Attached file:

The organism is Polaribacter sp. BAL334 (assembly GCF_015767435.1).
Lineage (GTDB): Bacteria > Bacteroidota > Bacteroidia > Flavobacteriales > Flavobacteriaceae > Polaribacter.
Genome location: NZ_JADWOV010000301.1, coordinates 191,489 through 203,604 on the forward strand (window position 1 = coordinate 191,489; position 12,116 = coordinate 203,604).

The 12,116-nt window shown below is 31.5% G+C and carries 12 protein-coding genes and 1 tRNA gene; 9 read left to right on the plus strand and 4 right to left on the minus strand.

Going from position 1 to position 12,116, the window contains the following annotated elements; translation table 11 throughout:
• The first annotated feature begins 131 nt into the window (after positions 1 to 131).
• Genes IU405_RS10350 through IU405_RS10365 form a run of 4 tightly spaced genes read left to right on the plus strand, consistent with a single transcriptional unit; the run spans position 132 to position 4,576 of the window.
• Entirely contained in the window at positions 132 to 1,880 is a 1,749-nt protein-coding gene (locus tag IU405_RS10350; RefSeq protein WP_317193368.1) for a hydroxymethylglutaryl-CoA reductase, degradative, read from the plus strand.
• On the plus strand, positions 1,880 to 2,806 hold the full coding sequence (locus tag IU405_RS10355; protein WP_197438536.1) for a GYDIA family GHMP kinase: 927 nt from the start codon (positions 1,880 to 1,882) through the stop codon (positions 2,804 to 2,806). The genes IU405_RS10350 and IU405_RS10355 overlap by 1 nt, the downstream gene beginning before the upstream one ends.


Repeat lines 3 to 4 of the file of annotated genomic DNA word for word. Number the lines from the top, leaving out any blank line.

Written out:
Genome location: NZ_JADWOV010000301.1, coordinates 191,489 through 203,604 on the forward strand (window position 1 = coordinate 191,489; position 12,116 = coordinate 203,604).

The 12,116-nt window shown below is 31.5% G+C and carries 12 protein-coding genes and 1 tRNA gene; 9 read left to right on the plus strand and 4 right to left on the minus strand.